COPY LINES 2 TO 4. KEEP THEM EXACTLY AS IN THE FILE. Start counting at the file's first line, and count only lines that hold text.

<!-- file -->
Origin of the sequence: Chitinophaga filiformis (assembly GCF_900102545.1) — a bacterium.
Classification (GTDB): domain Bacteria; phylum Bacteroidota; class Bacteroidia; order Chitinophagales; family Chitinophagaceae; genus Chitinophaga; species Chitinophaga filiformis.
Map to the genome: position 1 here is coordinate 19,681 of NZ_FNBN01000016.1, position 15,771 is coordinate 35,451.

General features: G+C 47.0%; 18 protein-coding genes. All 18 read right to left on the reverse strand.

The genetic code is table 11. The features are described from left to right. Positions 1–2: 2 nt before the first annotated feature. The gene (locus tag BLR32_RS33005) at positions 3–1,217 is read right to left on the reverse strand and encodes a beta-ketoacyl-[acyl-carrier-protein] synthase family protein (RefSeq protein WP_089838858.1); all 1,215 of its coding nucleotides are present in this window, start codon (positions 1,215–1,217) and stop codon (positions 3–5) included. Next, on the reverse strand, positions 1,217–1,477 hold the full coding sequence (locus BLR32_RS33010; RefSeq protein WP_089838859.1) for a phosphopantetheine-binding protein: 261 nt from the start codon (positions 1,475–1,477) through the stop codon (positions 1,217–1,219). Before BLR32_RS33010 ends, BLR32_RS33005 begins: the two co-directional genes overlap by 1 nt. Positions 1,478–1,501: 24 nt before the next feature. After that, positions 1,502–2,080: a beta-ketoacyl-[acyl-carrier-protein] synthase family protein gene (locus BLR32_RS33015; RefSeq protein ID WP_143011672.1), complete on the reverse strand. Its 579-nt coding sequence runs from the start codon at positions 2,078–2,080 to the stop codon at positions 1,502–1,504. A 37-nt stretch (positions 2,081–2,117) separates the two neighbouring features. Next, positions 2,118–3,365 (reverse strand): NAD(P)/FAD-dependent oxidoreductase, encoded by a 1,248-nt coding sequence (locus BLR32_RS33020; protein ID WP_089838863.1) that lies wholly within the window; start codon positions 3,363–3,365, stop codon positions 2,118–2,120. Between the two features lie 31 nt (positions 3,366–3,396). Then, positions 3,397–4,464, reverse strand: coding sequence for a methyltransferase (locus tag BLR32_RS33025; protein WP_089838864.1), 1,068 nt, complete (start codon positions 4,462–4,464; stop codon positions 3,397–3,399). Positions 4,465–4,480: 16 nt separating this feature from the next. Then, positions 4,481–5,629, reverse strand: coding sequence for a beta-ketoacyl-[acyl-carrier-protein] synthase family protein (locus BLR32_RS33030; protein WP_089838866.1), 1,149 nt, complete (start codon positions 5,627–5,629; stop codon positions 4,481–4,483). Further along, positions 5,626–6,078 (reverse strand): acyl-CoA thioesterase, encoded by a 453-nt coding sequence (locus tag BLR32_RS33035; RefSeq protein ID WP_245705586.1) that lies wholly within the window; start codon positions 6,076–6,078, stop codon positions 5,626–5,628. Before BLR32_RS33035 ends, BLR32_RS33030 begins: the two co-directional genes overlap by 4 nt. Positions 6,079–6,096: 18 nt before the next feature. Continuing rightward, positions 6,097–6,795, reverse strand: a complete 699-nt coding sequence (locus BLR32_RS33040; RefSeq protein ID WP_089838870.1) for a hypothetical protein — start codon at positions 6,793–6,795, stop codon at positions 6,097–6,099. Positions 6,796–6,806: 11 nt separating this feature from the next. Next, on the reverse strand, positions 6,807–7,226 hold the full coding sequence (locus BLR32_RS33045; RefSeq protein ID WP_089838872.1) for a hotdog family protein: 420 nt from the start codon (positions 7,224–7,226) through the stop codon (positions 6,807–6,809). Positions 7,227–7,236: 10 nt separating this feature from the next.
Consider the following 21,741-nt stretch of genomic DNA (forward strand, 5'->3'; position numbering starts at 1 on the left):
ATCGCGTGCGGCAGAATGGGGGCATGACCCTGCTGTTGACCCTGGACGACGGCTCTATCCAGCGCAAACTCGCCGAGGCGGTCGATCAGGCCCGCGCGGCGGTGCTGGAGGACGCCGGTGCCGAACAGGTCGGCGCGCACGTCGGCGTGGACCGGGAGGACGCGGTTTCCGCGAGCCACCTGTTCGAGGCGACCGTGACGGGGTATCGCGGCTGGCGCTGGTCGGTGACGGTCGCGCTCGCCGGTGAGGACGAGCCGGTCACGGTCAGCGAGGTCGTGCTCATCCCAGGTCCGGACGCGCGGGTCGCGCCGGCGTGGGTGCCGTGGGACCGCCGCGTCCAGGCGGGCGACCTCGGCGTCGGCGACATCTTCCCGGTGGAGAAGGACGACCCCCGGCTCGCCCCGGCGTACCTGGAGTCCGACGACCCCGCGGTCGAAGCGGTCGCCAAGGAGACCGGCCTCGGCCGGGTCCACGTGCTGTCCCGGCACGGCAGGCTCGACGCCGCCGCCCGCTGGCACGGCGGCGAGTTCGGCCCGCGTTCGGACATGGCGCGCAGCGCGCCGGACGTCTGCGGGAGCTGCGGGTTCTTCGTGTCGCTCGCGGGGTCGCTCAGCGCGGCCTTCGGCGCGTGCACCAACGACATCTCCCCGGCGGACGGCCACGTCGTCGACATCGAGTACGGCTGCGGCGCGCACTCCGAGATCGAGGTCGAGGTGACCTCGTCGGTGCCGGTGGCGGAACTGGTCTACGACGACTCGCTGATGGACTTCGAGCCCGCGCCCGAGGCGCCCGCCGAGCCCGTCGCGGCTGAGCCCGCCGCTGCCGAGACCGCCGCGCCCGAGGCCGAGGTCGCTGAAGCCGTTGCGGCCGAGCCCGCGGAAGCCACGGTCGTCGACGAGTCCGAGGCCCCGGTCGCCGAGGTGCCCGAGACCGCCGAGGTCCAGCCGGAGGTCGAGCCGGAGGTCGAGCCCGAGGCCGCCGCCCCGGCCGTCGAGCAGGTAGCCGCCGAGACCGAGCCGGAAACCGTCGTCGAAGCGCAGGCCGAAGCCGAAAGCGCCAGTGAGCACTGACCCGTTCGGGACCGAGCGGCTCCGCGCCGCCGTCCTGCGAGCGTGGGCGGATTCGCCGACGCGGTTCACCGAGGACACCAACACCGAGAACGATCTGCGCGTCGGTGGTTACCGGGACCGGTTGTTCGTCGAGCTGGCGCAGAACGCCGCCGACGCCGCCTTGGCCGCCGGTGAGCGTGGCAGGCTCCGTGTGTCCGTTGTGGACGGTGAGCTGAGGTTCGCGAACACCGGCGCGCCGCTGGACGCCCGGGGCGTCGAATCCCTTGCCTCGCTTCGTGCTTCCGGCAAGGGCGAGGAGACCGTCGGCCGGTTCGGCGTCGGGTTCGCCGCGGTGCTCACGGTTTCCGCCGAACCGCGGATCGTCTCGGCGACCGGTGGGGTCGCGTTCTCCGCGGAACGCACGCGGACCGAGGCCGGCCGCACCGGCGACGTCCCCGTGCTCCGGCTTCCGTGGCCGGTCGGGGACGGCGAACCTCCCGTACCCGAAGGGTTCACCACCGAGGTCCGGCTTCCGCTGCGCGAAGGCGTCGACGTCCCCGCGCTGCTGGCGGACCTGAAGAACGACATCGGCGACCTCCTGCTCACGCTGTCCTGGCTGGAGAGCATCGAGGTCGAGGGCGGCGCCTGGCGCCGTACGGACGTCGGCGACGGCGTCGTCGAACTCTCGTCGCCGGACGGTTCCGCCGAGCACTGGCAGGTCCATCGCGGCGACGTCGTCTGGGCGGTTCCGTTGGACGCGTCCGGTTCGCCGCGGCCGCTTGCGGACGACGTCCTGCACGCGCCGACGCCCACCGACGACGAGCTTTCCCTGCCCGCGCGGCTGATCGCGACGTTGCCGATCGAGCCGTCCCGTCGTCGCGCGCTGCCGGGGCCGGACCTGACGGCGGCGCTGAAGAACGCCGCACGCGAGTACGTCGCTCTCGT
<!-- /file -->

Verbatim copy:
Classification (GTDB): domain Bacteria; phylum Bacteroidota; class Bacteroidia; order Chitinophagales; family Chitinophagaceae; genus Chitinophaga; species Chitinophaga filiformis.
Map to the genome: position 1 here is coordinate 19,681 of NZ_FNBN01000016.1, position 15,771 is coordinate 35,451.

General features: G+C 47.0%; 18 protein-coding genes. All 18 read right to left on the reverse strand.